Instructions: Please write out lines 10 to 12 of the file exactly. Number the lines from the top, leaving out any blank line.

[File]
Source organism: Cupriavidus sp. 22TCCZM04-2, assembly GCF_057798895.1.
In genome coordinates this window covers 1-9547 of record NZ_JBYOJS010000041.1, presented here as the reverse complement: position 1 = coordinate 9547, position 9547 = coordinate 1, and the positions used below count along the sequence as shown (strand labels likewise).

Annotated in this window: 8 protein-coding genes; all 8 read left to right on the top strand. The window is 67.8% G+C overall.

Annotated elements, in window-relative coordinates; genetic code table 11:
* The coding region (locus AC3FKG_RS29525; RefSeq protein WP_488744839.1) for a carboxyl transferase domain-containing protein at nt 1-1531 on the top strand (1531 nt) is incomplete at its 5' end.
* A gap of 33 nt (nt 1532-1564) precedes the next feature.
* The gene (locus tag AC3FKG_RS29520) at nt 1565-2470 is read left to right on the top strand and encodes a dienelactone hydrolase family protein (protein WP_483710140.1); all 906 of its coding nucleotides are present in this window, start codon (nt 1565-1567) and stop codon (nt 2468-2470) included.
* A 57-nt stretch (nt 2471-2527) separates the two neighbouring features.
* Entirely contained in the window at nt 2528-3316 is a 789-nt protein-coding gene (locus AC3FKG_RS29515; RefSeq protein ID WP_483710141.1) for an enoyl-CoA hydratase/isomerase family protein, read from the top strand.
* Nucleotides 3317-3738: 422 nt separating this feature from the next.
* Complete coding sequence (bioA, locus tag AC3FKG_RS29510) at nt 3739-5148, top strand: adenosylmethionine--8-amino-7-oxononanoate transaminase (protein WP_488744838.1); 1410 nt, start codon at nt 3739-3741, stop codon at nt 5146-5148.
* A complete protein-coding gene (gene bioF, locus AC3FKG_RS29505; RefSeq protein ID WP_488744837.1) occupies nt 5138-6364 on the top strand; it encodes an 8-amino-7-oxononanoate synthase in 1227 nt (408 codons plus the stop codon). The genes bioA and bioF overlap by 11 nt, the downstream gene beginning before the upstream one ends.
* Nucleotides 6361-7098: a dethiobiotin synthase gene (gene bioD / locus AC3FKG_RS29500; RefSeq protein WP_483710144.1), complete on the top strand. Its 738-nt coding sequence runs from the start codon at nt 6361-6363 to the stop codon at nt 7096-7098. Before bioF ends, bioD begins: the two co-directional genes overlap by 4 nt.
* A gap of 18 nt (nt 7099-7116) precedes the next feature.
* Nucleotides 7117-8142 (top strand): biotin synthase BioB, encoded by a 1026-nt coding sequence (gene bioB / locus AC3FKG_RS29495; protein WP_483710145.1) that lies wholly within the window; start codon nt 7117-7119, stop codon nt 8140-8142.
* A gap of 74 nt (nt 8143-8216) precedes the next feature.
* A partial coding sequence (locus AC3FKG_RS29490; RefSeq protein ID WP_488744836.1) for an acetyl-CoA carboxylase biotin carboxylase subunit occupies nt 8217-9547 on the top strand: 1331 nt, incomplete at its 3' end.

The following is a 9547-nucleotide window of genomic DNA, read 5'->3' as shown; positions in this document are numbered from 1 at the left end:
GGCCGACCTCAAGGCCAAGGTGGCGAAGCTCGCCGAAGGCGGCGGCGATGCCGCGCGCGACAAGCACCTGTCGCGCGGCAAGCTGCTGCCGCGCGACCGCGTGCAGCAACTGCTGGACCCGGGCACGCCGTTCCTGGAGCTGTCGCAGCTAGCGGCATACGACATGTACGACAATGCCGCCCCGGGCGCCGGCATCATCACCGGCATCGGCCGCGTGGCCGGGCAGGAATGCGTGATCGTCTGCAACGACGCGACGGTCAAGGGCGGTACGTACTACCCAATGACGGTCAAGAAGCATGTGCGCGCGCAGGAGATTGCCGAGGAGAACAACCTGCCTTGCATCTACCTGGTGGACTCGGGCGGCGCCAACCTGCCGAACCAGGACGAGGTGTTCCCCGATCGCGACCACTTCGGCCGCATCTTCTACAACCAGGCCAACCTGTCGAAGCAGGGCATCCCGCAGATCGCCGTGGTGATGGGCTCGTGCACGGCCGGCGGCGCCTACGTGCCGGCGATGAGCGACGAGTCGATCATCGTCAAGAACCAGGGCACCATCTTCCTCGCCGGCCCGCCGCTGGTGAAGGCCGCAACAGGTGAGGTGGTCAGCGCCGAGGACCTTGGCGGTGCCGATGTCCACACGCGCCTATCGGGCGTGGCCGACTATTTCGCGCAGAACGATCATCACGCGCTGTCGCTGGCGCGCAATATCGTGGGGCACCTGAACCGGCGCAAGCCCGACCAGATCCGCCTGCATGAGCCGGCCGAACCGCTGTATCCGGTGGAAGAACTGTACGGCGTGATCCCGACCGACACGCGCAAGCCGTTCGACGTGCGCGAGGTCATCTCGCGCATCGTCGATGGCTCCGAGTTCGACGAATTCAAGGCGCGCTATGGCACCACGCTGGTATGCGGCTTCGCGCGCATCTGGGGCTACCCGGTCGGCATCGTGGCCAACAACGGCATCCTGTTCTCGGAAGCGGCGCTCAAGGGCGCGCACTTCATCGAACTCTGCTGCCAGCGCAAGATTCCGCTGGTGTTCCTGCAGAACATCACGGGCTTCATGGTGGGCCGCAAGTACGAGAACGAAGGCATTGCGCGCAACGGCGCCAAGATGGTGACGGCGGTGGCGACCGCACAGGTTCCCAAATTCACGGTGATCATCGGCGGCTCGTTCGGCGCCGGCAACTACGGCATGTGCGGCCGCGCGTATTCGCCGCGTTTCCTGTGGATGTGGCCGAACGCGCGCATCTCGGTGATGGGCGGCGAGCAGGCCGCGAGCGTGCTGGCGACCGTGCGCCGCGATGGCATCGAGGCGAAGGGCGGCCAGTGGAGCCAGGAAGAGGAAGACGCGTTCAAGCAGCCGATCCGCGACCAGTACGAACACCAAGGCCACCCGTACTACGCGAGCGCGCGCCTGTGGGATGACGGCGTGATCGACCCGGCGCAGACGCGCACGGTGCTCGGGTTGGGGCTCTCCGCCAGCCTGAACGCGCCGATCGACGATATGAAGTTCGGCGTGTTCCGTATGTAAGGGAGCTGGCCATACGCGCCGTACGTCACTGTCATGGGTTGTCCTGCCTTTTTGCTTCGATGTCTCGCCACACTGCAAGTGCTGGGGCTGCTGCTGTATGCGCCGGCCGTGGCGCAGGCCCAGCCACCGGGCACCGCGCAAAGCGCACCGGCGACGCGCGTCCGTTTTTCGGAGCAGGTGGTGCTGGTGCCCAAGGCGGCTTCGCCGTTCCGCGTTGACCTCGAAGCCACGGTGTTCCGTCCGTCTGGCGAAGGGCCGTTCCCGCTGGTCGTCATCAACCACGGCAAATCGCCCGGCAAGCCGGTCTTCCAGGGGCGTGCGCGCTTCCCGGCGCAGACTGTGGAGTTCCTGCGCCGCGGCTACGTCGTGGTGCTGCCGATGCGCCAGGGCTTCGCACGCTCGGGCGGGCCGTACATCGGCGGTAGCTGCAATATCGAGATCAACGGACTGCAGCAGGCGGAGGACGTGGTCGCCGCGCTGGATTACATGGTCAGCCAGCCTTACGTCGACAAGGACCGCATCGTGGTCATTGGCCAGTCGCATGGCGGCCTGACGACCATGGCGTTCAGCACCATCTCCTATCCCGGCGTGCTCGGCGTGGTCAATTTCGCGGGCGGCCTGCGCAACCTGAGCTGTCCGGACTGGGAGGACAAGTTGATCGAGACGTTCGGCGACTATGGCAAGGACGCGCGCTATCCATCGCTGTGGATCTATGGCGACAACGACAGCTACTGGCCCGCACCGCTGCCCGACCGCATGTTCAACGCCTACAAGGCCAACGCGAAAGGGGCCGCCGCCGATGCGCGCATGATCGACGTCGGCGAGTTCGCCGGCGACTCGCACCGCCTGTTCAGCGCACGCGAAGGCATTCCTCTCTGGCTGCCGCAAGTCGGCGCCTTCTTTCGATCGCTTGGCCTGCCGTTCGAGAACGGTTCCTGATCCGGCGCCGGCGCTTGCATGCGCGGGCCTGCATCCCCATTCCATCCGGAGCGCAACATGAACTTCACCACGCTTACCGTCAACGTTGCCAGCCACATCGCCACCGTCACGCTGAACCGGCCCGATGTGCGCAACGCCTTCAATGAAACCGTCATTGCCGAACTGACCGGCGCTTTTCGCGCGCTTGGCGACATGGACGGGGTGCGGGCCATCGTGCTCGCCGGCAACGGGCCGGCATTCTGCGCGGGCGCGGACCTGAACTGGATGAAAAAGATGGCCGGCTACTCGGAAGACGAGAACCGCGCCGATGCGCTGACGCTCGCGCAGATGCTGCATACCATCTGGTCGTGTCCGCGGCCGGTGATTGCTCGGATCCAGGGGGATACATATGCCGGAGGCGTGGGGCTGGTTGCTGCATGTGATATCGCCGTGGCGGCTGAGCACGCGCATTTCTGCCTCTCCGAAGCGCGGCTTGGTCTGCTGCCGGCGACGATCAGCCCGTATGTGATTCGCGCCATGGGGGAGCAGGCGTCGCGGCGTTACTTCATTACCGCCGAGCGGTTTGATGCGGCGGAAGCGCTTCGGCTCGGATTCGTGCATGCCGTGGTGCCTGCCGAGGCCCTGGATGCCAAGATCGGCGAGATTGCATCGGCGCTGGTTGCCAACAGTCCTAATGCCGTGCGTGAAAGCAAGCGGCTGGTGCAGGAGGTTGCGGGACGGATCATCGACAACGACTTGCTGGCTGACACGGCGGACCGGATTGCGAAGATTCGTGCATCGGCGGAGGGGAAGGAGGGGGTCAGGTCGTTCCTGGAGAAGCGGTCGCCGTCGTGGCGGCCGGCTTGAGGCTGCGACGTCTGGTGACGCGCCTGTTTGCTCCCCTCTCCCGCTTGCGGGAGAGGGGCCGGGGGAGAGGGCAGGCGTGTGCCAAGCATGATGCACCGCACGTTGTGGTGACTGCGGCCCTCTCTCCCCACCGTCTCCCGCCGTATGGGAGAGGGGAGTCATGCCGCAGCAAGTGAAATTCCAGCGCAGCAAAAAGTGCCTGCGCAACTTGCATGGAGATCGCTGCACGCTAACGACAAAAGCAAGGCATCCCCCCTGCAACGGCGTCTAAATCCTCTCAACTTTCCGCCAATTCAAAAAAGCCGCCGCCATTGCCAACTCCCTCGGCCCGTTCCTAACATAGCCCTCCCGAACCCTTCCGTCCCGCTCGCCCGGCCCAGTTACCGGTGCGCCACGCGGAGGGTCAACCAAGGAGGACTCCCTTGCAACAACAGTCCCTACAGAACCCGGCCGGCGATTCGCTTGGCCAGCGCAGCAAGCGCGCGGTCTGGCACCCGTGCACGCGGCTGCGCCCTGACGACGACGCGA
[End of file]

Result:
* Nucleotides 3317-3738: 422 nt separating this feature from the next.
* Complete coding sequence (bioA, locus tag AC3FKG_RS29510) at nt 3739-5148, top strand: adenosylmethionine--8-amino-7-oxononanoate transaminase (protein WP_488744838.1); 1410 nt, start codon at nt 3739-3741, stop codon at nt 5146-5148.
* A complete protein-coding gene (gene bioF, locus AC3FKG_RS29505; RefSeq protein ID WP_488744837.1) occupies nt 5138-6364 on the top strand; it encodes an 8-amino-7-oxononanoate synthase in 1227 nt (408 codons plus the stop codon). The genes bioA and bioF overlap by 11 nt, the downstream gene beginning before the upstream one ends.